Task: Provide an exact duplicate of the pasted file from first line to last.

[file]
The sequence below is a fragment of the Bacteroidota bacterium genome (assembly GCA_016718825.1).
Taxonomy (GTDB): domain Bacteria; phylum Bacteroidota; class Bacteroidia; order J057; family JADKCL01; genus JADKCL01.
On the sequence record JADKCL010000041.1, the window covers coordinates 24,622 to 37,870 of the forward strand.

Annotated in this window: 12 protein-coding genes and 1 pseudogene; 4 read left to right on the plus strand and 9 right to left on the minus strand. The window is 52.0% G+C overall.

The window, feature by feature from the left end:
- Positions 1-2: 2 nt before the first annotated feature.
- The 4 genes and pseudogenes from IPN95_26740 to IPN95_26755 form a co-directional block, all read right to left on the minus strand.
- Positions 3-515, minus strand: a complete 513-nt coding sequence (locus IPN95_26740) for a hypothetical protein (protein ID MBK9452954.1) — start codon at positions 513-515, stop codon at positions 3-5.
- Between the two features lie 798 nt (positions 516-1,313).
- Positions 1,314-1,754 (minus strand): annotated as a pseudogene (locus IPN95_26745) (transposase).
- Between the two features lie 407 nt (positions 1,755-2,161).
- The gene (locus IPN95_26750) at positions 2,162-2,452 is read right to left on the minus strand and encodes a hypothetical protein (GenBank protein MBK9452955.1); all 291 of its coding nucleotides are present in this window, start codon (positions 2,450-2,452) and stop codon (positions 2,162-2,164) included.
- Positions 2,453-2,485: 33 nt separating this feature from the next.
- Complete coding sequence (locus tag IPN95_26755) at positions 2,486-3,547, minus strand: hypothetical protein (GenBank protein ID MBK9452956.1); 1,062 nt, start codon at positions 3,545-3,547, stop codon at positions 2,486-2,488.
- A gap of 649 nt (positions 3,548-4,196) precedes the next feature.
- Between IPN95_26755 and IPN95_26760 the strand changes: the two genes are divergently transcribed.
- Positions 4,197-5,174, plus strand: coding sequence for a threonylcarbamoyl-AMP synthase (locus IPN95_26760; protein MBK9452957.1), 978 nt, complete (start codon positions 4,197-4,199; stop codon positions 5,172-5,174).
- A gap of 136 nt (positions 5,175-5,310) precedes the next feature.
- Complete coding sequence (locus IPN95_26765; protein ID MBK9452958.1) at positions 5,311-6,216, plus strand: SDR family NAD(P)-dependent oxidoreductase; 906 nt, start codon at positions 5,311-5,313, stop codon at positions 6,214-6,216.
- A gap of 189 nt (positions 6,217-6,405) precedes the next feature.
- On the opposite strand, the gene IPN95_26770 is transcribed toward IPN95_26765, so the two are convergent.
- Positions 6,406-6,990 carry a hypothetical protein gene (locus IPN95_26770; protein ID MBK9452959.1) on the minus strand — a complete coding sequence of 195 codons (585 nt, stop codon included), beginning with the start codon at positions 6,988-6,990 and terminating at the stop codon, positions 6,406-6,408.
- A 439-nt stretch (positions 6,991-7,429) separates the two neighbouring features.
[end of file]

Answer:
The sequence below is a fragment of the Bacteroidota bacterium genome (assembly GCA_016718825.1).
Taxonomy (GTDB): domain Bacteria; phylum Bacteroidota; class Bacteroidia; order J057; family JADKCL01; genus JADKCL01.
On the sequence record JADKCL010000041.1, the window covers coordinates 24,622 to 37,870 of the forward strand.

Annotated in this window: 12 protein-coding genes and 1 pseudogene; 4 read left to right on the plus strand and 9 right to left on the minus strand. The window is 52.0% G+C overall.

The window, feature by feature from the left end:
- Positions 1-2: 2 nt before the first annotated feature.
- The 4 genes and pseudogenes from IPN95_26740 to IPN95_26755 form a co-directional block, all read right to left on the minus strand.
- Positions 3-515, minus strand: a complete 513-nt coding sequence (locus IPN95_26740) for a hypothetical protein (protein ID MBK9452954.1) — start codon at positions 513-515, stop codon at positions 3-5.
- Between the two features lie 798 nt (positions 516-1,313).
- Positions 1,314-1,754 (minus strand): annotated as a pseudogene (locus IPN95_26745) (transposase).
- Between the two features lie 407 nt (positions 1,755-2,161).
- The gene (locus IPN95_26750) at positions 2,162-2,452 is read right to left on the minus strand and encodes a hypothetical protein (GenBank protein MBK9452955.1); all 291 of its coding nucleotides are present in this window, start codon (positions 2,450-2,452) and stop codon (positions 2,162-2,164) included.
- Positions 2,453-2,485: 33 nt separating this feature from the next.
- Complete coding sequence (locus tag IPN95_26755) at positions 2,486-3,547, minus strand: hypothetical protein (GenBank protein ID MBK9452956.1); 1,062 nt, start codon at positions 3,545-3,547, stop codon at positions 2,486-2,488.
- A gap of 649 nt (positions 3,548-4,196) precedes the next feature.
- Between IPN95_26755 and IPN95_26760 the strand changes: the two genes are divergently transcribed.
- Positions 4,197-5,174, plus strand: coding sequence for a threonylcarbamoyl-AMP synthase (locus IPN95_26760; protein MBK9452957.1), 978 nt, complete (start codon positions 4,197-4,199; stop codon positions 5,172-5,174).
- A gap of 136 nt (positions 5,175-5,310) precedes the next feature.
- Complete coding sequence (locus IPN95_26765; protein ID MBK9452958.1) at positions 5,311-6,216, plus strand: SDR family NAD(P)-dependent oxidoreductase; 906 nt, start codon at positions 5,311-5,313, stop codon at positions 6,214-6,216.
- A gap of 189 nt (positions 6,217-6,405) precedes the next feature.
- On the opposite strand, the gene IPN95_26770 is transcribed toward IPN95_26765, so the two are convergent.
- Positions 6,406-6,990 carry a hypothetical protein gene (locus IPN95_26770; protein ID MBK9452959.1) on the minus strand — a complete coding sequence of 195 codons (585 nt, stop codon included), beginning with the start codon at positions 6,988-6,990 and terminating at the stop codon, positions 6,406-6,408.
- A 439-nt stretch (positions 6,991-7,429) separates the two neighbouring features.